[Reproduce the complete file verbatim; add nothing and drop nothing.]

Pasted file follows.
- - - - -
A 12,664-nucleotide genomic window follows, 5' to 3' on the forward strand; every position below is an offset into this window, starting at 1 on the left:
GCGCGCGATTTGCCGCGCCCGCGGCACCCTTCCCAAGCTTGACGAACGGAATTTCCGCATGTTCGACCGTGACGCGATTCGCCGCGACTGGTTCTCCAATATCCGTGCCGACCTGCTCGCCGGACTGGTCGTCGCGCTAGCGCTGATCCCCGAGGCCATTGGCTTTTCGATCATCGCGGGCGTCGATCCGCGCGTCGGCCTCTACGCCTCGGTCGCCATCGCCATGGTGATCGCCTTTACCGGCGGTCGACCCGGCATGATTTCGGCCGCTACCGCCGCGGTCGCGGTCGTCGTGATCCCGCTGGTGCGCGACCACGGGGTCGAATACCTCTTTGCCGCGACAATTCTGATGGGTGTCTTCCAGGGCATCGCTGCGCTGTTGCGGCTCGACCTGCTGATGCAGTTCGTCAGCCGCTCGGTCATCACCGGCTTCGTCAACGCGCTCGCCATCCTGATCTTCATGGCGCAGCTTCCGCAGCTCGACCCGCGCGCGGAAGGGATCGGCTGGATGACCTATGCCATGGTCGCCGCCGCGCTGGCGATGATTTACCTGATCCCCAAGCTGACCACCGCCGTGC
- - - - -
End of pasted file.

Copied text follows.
A 12,664-nucleotide genomic window follows, 5' to 3' on the forward strand; every position below is an offset into this window, starting at 1 on the left:
GCGCGCGATTTGCCGCGCCCGCGGCACCCTTCCCAAGCTTGACGAACGGAATTTCCGCATGTTCGACCGTGACGCGATTCGCCGCGACTGGTTCTCCAATATCCGTGCCGACCTGCTCGCCGGACTGGTCGTCGCGCTAGCGCTGATCCCCGAGGCCATTGGCTTTTCGATCATCGCGGGCGTCGATCCGCGCGTCGGCCTCTACGCCTCGGTCGCCATCGCCATGGTGATCGCCTTTACCGGCGGTCGACCCGGCATGATTTCGGCCGCTACCGCCGCGGTCGCGGTCGTCGTGATCCCGCTGGTGCGCGACCACGGGGTCGAATACCTCTTTGCCGCGACAATTCTGATGGGTGTCTTCCAGGGCATCGCTGCGCTGTTGCGGCTCGACCTGCTGATGCAGTTCGTCAGCCGCTCGGTCATCACCGGCTTCGTCAACGCGCTCGCCATCCTGATCTTCATGGCGCAGCTTCCGCAGCTCGACCCGCGCGCGGAAGGGATCGGCTGGATGACCTATGCCATGGTCGCCGCCGCGCTGGCGATGATTTACCTGATCCCCAAGCTGACCACCGCCGTGC